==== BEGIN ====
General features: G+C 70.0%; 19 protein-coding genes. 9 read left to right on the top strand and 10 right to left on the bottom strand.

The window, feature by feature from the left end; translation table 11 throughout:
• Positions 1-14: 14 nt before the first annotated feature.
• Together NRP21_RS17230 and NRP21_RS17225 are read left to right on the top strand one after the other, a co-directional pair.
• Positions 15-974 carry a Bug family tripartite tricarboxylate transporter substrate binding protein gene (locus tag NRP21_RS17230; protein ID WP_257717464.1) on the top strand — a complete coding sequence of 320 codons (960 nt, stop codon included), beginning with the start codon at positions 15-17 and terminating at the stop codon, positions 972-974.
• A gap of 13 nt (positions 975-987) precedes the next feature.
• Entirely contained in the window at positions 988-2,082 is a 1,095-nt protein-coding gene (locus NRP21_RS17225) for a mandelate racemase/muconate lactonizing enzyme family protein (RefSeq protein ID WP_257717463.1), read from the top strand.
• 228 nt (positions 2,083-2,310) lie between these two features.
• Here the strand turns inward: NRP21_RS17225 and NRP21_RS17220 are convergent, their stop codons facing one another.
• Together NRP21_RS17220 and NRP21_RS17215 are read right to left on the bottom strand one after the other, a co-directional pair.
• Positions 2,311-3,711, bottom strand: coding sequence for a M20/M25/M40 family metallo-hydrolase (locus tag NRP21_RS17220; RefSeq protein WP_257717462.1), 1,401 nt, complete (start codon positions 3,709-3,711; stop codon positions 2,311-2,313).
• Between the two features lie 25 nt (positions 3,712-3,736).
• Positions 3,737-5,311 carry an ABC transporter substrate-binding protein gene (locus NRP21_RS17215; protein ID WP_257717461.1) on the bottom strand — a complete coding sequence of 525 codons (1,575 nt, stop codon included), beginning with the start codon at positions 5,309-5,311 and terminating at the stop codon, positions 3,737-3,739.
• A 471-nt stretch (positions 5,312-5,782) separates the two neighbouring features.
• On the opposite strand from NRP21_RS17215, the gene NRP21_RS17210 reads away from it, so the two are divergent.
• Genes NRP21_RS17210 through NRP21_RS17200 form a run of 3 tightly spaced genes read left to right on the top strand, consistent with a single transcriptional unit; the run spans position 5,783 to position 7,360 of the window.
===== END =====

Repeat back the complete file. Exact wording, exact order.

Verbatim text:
General features: G+C 70.0%; 19 protein-coding genes. 9 read left to right on the top strand and 10 right to left on the bottom strand.

The window, feature by feature from the left end; translation table 11 throughout:
• Positions 1-14: 14 nt before the first annotated feature.
• Together NRP21_RS17230 and NRP21_RS17225 are read left to right on the top strand one after the other, a co-directional pair.
• Positions 15-974 carry a Bug family tripartite tricarboxylate transporter substrate binding protein gene (locus tag NRP21_RS17230; protein ID WP_257717464.1) on the top strand — a complete coding sequence of 320 codons (960 nt, stop codon included), beginning with the start codon at positions 15-17 and terminating at the stop codon, positions 972-974.
• A gap of 13 nt (positions 975-987) precedes the next feature.
• Entirely contained in the window at positions 988-2,082 is a 1,095-nt protein-coding gene (locus NRP21_RS17225) for a mandelate racemase/muconate lactonizing enzyme family protein (RefSeq protein ID WP_257717463.1), read from the top strand.
• 228 nt (positions 2,083-2,310) lie between these two features.
• Here the strand turns inward: NRP21_RS17225 and NRP21_RS17220 are convergent, their stop codons facing one another.
• Together NRP21_RS17220 and NRP21_RS17215 are read right to left on the bottom strand one after the other, a co-directional pair.
• Positions 2,311-3,711, bottom strand: coding sequence for a M20/M25/M40 family metallo-hydrolase (locus tag NRP21_RS17220; RefSeq protein WP_257717462.1), 1,401 nt, complete (start codon positions 3,709-3,711; stop codon positions 2,311-2,313).
• Between the two features lie 25 nt (positions 3,712-3,736).
• Positions 3,737-5,311 carry an ABC transporter substrate-binding protein gene (locus NRP21_RS17215; protein ID WP_257717461.1) on the bottom strand — a complete coding sequence of 525 codons (1,575 nt, stop codon included), beginning with the start codon at positions 5,309-5,311 and terminating at the stop codon, positions 3,737-3,739.
• A 471-nt stretch (positions 5,312-5,782) separates the two neighbouring features.
• On the opposite strand from NRP21_RS17215, the gene NRP21_RS17210 reads away from it, so the two are divergent.
• Genes NRP21_RS17210 through NRP21_RS17200 form a run of 3 tightly spaced genes read left to right on the top strand, consistent with a single transcriptional unit; the run spans position 5,783 to position 7,360 of the window.